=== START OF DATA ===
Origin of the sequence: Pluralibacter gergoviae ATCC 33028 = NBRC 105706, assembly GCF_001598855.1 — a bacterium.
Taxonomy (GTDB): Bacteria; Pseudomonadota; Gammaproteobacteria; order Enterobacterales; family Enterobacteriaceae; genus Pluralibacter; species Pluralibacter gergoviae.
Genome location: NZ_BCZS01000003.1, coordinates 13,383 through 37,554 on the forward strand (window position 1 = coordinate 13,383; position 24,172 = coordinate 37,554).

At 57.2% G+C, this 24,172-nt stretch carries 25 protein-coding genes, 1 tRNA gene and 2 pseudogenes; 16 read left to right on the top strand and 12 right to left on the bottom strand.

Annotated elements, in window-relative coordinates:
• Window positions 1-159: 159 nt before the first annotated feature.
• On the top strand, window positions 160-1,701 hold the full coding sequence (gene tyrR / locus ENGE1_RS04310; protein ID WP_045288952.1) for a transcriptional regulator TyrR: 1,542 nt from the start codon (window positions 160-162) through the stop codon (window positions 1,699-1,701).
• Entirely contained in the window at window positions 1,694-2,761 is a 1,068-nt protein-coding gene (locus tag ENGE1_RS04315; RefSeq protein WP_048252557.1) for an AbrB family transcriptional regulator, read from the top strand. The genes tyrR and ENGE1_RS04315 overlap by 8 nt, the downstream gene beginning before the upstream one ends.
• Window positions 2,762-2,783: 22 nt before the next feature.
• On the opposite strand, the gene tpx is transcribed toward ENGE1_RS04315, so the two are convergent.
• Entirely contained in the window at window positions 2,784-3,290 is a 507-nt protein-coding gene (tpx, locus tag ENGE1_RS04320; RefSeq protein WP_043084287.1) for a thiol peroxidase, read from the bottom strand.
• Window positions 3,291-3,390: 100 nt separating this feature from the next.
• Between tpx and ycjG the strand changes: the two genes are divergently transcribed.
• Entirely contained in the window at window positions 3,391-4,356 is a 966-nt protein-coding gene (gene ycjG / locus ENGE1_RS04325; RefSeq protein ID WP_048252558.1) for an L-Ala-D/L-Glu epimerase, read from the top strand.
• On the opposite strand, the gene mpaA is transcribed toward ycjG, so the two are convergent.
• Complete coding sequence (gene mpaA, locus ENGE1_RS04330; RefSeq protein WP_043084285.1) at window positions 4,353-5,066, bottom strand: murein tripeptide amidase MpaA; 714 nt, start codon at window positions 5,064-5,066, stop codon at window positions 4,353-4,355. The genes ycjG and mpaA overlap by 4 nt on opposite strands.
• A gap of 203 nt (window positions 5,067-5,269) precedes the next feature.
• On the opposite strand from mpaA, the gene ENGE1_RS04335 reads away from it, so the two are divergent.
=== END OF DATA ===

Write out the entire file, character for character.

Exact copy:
Origin of the sequence: Pluralibacter gergoviae ATCC 33028 = NBRC 105706, assembly GCF_001598855.1 — a bacterium.
Taxonomy (GTDB): Bacteria; Pseudomonadota; Gammaproteobacteria; order Enterobacterales; family Enterobacteriaceae; genus Pluralibacter; species Pluralibacter gergoviae.
Genome location: NZ_BCZS01000003.1, coordinates 13,383 through 37,554 on the forward strand (window position 1 = coordinate 13,383; position 24,172 = coordinate 37,554).

At 57.2% G+C, this 24,172-nt stretch carries 25 protein-coding genes, 1 tRNA gene and 2 pseudogenes; 16 read left to right on the top strand and 12 right to left on the bottom strand.

Annotated elements, in window-relative coordinates:
• Window positions 1-159: 159 nt before the first annotated feature.
• On the top strand, window positions 160-1,701 hold the full coding sequence (gene tyrR / locus ENGE1_RS04310; protein ID WP_045288952.1) for a transcriptional regulator TyrR: 1,542 nt from the start codon (window positions 160-162) through the stop codon (window positions 1,699-1,701).
• Entirely contained in the window at window positions 1,694-2,761 is a 1,068-nt protein-coding gene (locus tag ENGE1_RS04315; RefSeq protein WP_048252557.1) for an AbrB family transcriptional regulator, read from the top strand. The genes tyrR and ENGE1_RS04315 overlap by 8 nt, the downstream gene beginning before the upstream one ends.
• Window positions 2,762-2,783: 22 nt before the next feature.
• On the opposite strand, the gene tpx is transcribed toward ENGE1_RS04315, so the two are convergent.
• Entirely contained in the window at window positions 2,784-3,290 is a 507-nt protein-coding gene (tpx, locus tag ENGE1_RS04320; RefSeq protein WP_043084287.1) for a thiol peroxidase, read from the bottom strand.
• Window positions 3,291-3,390: 100 nt separating this feature from the next.
• Between tpx and ycjG the strand changes: the two genes are divergently transcribed.
• Entirely contained in the window at window positions 3,391-4,356 is a 966-nt protein-coding gene (gene ycjG / locus ENGE1_RS04325; RefSeq protein ID WP_048252558.1) for an L-Ala-D/L-Glu epimerase, read from the top strand.
• On the opposite strand, the gene mpaA is transcribed toward ycjG, so the two are convergent.
• Complete coding sequence (gene mpaA, locus ENGE1_RS04330; RefSeq protein WP_043084285.1) at window positions 4,353-5,066, bottom strand: murein tripeptide amidase MpaA; 714 nt, start codon at window positions 5,064-5,066, stop codon at window positions 4,353-4,355. The genes ycjG and mpaA overlap by 4 nt on opposite strands.
• A gap of 203 nt (window positions 5,067-5,269) precedes the next feature.
• On the opposite strand from mpaA, the gene ENGE1_RS04335 reads away from it, so the two are divergent.